The Seneca, and other members of the Iroquois Confederacy, claimed all of present-day West Virginia as their own, using it primarily as a hunting ground. Also, war parties from the Seneca and other members of the Iroquois Confederacy often traveled through the state to protect its claim to southern West Virginia from the Cherokee. The Cherokee were headquartered in western North Carolina and eastern Tennessee and rivaled the Iroquois nation in both size and influence. The Cherokee claimed present-day southern West Virginia as their own, setting the stage for conflict with the Iroquois Confederacy.
In 1744, Virginia officials purchased the Iroquois title of ownership to West Virginia in the Treaty of Lancaster. The treaty reduced the Iroquois Confederacy's presence in the Ohio River Valley.
During the mid-1700s, the English had made it clear to the various Indian tribes that they intended to settle the frontier. The French, on the other hand, were more interested in trade. This influenced the Delaware, Mingo, and Shawnee to side with the French during the French and Indian War (1755-1763). Although the Iroquois Confederacy officially remained neutral, many in the Iroquois Confederacy also allied with the French. Unfortunately for them, the French lost the war and ceded the all of its North American possessions to the British. The Mingo retreated to their homes along the banks of the Ohio River, and the Shawnee retreated to their homes at Chillicothe.
Although the war was officially over, many Indians continued to see the British as a threat to their sovereignty and continued to fight them. In the summer of 1763, Pontiac, an Ottawa chief, led raids on key British forts. Shawnee chief Keigh-tugh-qua, or Cornstalk, led similar attacks on western Virginia settlements in present-day Greenbrier County. By the end of July, Indians had captured all British forts west of the Alleghenies except Detroit, Fort Pitt, and Fort Niagara. Then, on August 6, 1763, British forces under the command of Colonel Henry Bouquet retaliated and destroyed Delaware and Shawnee forces at Bushy Run in western Pennsylvania, ending the hostilities.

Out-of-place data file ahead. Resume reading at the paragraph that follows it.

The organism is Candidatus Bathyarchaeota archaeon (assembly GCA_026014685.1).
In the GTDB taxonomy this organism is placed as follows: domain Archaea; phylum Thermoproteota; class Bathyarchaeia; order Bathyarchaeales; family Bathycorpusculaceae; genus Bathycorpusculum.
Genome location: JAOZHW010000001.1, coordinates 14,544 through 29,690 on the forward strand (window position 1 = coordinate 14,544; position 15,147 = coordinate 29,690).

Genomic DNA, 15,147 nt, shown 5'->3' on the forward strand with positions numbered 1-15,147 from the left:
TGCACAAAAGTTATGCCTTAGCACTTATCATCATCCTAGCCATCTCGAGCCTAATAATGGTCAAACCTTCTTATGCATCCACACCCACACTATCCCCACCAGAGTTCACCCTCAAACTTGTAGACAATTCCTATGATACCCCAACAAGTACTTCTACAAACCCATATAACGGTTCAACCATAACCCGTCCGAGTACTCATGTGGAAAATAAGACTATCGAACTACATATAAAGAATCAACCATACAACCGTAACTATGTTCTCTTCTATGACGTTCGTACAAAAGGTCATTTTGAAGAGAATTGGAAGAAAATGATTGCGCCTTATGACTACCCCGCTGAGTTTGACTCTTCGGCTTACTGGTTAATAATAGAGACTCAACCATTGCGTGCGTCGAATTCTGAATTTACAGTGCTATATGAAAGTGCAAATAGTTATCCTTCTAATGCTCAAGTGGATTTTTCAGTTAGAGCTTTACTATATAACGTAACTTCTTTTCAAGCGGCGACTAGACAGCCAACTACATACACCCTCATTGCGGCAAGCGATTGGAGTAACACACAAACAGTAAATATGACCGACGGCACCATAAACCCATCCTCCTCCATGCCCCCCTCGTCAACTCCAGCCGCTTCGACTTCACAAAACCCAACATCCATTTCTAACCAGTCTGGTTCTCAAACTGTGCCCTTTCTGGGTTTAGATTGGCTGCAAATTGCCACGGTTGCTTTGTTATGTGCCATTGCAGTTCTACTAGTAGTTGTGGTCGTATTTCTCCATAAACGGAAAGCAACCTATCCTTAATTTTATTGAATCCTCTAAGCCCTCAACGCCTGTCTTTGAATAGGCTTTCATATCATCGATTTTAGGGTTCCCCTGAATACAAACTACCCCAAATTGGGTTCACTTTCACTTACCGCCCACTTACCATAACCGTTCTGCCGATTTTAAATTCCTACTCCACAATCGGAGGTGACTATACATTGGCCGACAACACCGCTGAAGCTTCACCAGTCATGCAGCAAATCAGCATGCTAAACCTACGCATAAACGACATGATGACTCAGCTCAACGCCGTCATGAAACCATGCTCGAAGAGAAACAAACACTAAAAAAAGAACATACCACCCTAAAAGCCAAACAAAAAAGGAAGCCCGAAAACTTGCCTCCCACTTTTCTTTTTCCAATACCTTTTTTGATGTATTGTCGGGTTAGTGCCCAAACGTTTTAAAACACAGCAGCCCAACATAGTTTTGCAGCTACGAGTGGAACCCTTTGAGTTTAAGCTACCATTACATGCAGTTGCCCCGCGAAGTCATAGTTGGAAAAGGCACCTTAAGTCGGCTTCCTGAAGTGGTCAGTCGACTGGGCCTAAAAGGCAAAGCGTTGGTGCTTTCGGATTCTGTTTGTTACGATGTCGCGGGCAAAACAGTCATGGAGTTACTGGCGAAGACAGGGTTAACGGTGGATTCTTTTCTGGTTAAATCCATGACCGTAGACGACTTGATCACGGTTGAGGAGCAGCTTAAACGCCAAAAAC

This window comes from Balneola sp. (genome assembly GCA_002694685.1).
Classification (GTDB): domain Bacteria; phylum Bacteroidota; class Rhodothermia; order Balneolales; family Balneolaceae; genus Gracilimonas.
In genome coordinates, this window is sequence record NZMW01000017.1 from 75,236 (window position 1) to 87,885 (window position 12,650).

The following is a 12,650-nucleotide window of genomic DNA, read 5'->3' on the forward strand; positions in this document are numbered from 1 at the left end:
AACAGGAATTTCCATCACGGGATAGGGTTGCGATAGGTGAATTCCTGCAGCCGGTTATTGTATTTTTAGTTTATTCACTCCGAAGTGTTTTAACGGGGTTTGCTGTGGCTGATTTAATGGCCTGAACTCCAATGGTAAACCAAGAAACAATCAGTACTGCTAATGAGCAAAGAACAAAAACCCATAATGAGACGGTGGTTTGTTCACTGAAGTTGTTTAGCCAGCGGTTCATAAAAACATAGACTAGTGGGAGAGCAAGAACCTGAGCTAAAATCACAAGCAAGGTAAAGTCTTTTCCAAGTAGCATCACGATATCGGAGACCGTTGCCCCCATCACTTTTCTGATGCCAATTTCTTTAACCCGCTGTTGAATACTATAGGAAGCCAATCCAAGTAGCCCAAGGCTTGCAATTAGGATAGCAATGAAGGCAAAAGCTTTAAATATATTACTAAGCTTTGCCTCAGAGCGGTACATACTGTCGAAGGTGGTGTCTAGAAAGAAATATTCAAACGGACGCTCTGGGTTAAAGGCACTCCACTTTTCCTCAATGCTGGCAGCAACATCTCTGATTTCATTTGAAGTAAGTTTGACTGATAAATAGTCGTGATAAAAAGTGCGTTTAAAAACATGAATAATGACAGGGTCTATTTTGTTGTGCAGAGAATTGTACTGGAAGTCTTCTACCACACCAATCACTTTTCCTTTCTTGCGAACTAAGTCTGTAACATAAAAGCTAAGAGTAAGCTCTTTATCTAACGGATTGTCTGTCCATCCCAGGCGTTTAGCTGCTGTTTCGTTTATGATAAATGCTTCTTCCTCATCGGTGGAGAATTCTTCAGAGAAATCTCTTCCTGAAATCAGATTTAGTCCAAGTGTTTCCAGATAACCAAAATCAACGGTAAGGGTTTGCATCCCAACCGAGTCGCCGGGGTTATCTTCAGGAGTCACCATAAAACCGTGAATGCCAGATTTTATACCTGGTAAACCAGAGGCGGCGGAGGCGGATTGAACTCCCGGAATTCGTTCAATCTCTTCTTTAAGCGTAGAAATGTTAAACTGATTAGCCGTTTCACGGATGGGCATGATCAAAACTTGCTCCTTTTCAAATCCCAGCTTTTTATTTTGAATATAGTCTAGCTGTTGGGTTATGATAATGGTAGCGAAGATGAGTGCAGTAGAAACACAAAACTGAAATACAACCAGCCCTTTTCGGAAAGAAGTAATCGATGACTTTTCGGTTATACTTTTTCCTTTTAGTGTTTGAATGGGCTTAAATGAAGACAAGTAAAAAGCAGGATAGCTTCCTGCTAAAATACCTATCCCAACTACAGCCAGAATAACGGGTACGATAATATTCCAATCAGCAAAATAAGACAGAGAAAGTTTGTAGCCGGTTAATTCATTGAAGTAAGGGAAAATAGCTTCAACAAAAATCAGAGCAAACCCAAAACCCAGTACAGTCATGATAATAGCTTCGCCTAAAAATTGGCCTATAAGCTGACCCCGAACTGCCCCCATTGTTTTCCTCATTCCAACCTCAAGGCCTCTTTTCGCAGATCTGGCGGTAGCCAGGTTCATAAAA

Fearing more tension between Native Americans and settlers, England's King George III issued the Proclamation of 1763, prohibiting settlement west of the Allegheny Mountains. However, many land speculators, including George Washington, violated the proclamation by claiming vast acreage in western Virginia. The next five years were relatively peaceful on the frontier. In 1768, the Iroquois Confederacy (often called the Six Nations) and the Cherokee signed the Treaty of Hard Labour and the Treaty of Fort Stanwix, relinquishing their claims on the territory between the Ohio River and the Alleghenies to the British. With the frontier now open, settlers, once again, began to enter into present-day West Virginia.
During the American Revolution (1776-1783), the Mingo and Shawnee allied themselves with the British. In 1777, a party of 350 Wyandots, Shawnees, and Mingos, armed by the British, attacked Fort Henry, near present-day Wheeling. Nearly half of the Americans manning the fort were killed in the three-day assault. The Indians then left the Fort celebrating their victory. For the remainder of the war, smaller raiding parties of Mingo, Shawnee, and other Indian tribes terrorized settlers throughout the Ohio River Valley and Northern Panhandle regions. As a result, European settlement in the region came to a virtual standstill until the war's conclusion. Following the war, the Mingo and Shawnee, once again allied with the losing side, returned to their homes. However, as the number of settlers in the region began to grow, and with their numbers depleted by the war, both the Mingo and the Shawnee moved further inland.
European Pioneers and Settlers
James Caldwell was the first known landowner in Doddridge County. He acquired the title to 20,000 acres of land in the county and patented the current site of West Union around 1787. Caldwell later sold the land to Nathan, Joseph and William Davis in 1807. The Davis family moved to West Union that year.